VL: What do you see as the exciting opportunities in your industry?
Lili: The industry is in a transition period, which is always a good time for innovation. The agri-food industry must keep growing to meet high market demand. And farmers and growers need fertilizers to increase their crop productions, yet we know that chemical fertilizers are not good for the earth and increase toxic waste. We are at a crucial junction where we need more sustainable methods of growing, while reducing waste production. There’s a huge market opportunity for more viable alternatives like our bio-organic plant nutrients.
VL: What are the challenges or threats in your industry? How are you
Lili: In our industry, even one extra penny of cost per plant is enormous for a grower. We are going to need to shift thinking to a more holistic approach that it’s the cost and long-term benefits of the entire growing cycle that must be factored in, not just the cost of the fertilizer. While a chemical fertilizer may appear to be “cheaper,” in the longer term the damage to the earth is not sustainable, just as there are many other aspects that affect costs.
As an example, we just finished a commercial trial of Enviotics™ in growing Cyclamen – which the grower advised was a very challenging flower, requiring time-consuming multiple cycles of manual harvesting (since the plants don’t grow at even rates.). When the grower used our Enviotics™ , the plants grew at a more uniform rate – essentially evening out the growing cycle, making the plants available for automated harvesting – which saved a significant amount of time and production costs.
We want to improve the quality and quantity of crop production. We want to reduce waste in the growing process. It’s critical that we make the best use of the limited resources we have available on our planet.– Lili Mesak, CEO and Co-Founder, Nutrienvisus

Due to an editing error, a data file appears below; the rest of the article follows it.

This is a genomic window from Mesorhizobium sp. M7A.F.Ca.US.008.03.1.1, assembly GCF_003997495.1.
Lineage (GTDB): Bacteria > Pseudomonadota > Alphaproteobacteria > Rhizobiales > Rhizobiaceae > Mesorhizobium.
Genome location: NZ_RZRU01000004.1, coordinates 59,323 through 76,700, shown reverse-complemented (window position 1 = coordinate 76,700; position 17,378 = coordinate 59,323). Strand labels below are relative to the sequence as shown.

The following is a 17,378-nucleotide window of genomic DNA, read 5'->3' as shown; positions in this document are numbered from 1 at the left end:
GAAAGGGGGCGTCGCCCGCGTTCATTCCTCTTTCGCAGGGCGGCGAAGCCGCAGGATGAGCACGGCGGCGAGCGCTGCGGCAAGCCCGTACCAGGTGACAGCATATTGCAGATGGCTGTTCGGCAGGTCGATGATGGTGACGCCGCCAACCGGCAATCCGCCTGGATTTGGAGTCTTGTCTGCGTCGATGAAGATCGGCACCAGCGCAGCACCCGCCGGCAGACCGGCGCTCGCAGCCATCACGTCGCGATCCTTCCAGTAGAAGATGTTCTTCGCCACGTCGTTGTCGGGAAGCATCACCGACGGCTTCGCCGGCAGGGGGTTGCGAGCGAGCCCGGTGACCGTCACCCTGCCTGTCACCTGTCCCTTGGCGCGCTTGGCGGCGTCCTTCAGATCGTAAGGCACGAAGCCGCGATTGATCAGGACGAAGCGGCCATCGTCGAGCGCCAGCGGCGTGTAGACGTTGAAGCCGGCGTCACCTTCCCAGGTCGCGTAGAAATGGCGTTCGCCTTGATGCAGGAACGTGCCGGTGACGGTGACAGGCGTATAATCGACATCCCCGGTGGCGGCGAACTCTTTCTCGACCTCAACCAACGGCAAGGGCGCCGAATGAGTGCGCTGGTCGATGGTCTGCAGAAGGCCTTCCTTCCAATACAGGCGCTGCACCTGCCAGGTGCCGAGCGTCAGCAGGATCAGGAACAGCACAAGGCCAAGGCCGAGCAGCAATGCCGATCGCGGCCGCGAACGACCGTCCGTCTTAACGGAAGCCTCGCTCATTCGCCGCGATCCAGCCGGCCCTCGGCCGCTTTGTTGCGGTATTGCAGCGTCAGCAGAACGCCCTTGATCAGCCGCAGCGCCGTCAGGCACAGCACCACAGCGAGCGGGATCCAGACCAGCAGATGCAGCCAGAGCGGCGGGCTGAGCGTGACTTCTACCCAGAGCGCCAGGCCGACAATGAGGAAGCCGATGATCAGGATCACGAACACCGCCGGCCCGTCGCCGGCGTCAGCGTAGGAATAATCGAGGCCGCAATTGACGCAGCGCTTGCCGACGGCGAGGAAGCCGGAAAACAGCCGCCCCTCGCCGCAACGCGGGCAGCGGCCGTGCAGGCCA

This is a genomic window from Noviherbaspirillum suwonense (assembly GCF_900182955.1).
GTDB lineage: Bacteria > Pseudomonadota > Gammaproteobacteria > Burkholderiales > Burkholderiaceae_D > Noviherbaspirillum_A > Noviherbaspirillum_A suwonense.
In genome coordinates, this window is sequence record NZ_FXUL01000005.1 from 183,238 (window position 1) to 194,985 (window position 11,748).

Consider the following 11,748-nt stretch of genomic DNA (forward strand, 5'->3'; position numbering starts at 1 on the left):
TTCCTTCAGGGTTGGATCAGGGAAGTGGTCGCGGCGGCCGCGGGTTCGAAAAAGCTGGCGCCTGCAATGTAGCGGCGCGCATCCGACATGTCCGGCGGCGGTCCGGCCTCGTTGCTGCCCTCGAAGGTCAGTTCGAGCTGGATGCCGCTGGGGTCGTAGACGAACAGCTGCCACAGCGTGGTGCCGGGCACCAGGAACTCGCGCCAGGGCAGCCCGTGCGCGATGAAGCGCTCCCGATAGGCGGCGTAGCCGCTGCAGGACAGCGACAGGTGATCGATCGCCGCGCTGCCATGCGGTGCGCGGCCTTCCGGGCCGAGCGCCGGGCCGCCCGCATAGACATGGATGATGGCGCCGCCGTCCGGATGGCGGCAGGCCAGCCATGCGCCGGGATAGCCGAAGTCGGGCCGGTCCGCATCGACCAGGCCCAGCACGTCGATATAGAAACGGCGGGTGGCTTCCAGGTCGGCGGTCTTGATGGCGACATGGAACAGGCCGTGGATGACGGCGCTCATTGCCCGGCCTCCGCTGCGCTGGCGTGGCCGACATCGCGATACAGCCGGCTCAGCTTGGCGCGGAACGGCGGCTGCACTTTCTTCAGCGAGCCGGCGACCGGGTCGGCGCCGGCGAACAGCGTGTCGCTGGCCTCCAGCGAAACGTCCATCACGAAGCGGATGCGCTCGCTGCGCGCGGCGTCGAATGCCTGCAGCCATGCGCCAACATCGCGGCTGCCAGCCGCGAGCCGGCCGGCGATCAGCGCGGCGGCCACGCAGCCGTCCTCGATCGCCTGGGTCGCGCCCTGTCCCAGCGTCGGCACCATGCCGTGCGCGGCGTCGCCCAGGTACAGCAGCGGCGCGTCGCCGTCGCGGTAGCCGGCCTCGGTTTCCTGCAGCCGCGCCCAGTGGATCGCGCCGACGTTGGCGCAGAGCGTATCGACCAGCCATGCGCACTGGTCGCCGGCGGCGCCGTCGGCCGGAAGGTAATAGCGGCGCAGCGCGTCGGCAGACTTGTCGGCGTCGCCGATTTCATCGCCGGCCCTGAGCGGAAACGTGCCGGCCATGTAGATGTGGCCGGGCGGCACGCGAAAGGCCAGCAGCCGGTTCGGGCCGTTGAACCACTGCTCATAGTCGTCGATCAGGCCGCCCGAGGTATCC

VL: What impact do you want to have in the world or change you want to see or make happen?
Lili: Our goal is two-fold. We want to improve the quality and quantity of crop production. We want to reduce waste in the growing process. It’s critical that we make the best use of the limited resources we have available on our planet.
VL: Looking back, are there any indications from childhood that foreshadowed your becoming an entrepreneur?
Lili: I believe the entrepreneurial bug came from my parents. My mom and dad had no formal education, but they worked incredibly hard at our family grocery shop in Indonesia. Long hours, teamwork, cost awareness, caring for our community and our large family… my mom and dad were great role models. Even as a young child, I worked in our family shop, contributing to our family business. I confess that I spent some of those hours dreaming of being both a scientist and a business owner.
After I finished my formal education, I worked extensively in a scientific lab environment, but I knew it was time to take my knowledge beyond the lab and start a business.